He eventually reunited with his wife, following her to Rhode Island where she’d moved to be closer to family. Today, he’s been clean for close to 50 days and is residing in a sober living community in Woonsocket.

Francisco said he understands why people get frustrated when they see drug users doing the same things over and over again, but for many, the situation can seem hopeless.

“I look at my son. I’m like, I don’t want to die like that,” he said. “Him and (my wife) are my motivation to want to stay sober, stay clean.”

For others, medical problems can complicate life on the streets. Joey, another client, said he was homeless for two or three years before CCA got him and his girlfriend a voucher to stay in a hotel. While on the streets, he said, he lost his birth certificate and other documents, making it difficult to apply for benefits.

“They’ve been working with me for awhile, trying to get me off the streets for awhile. It sucks. I’ve got MS, so it’s hard sleeping out in a tent,” he said.

The hotel vouchers are one of several programs the state uses to offer emergency housing assistance. In November, Gov. Dan McKee announced an additional $5 million in funding to help agencies like CCA increase shelter capacity this winter, but homelessness advocates say the state isn’t doing enough. Last Tuesday, a group of demonstrators began sleeping in tents in front of the State House, calling for McKee and state legislators to take greater action to address the homelessness crisis.

Christa Thomas-Sowers is a community outreach coordinator for CCA who works out of the Safe Haven center. She said emergency hotel vouchers can be a lifesaver for people who need them, but often the resources are not enough.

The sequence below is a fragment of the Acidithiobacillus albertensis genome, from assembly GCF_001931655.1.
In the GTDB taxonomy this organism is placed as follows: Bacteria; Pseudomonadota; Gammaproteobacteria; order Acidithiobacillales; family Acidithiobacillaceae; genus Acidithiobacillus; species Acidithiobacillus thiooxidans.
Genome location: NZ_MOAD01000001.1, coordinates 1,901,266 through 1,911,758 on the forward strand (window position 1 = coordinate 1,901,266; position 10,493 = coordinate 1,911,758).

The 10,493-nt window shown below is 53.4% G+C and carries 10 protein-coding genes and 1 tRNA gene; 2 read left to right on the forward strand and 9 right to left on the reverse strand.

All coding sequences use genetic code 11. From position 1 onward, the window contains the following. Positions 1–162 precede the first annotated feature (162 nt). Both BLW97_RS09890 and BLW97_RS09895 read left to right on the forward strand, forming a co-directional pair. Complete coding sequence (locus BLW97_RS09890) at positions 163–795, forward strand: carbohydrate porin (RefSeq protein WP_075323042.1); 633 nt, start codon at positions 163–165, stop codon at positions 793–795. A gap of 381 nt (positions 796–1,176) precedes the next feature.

“To me, it’s a total system failure when we have people with disabilities who are sleeping on the streets,” she said. “People who’ve never experienced it have no idea what it’s like to claw your way out of it.”

On Monday, Thomas-Sowers was returning from New Beginnings with takeout meals for the agency’s clients. The Rathbun Street soup kitchen is one of several agencies that provides lunch for visitors to Safe Haven. Thomas-Sowers said staff at the drop-in center try to find out what people need and provide them with the resources that will make a difference.

“We try our best to connect people with what they can, but there’s not always a lot to go around,” she said.

For Dextradeur, it’s a situation that’s all too familiar. Some people who were previously homeless or using drugs, she said, can’t do peer recovery work because there are too many triggers from their former life. For her, she uses her experience and learns from the people she interacts with every day.

“You never thought it would be you, but it could be you. None of us thought it would be us, but it was,” she said.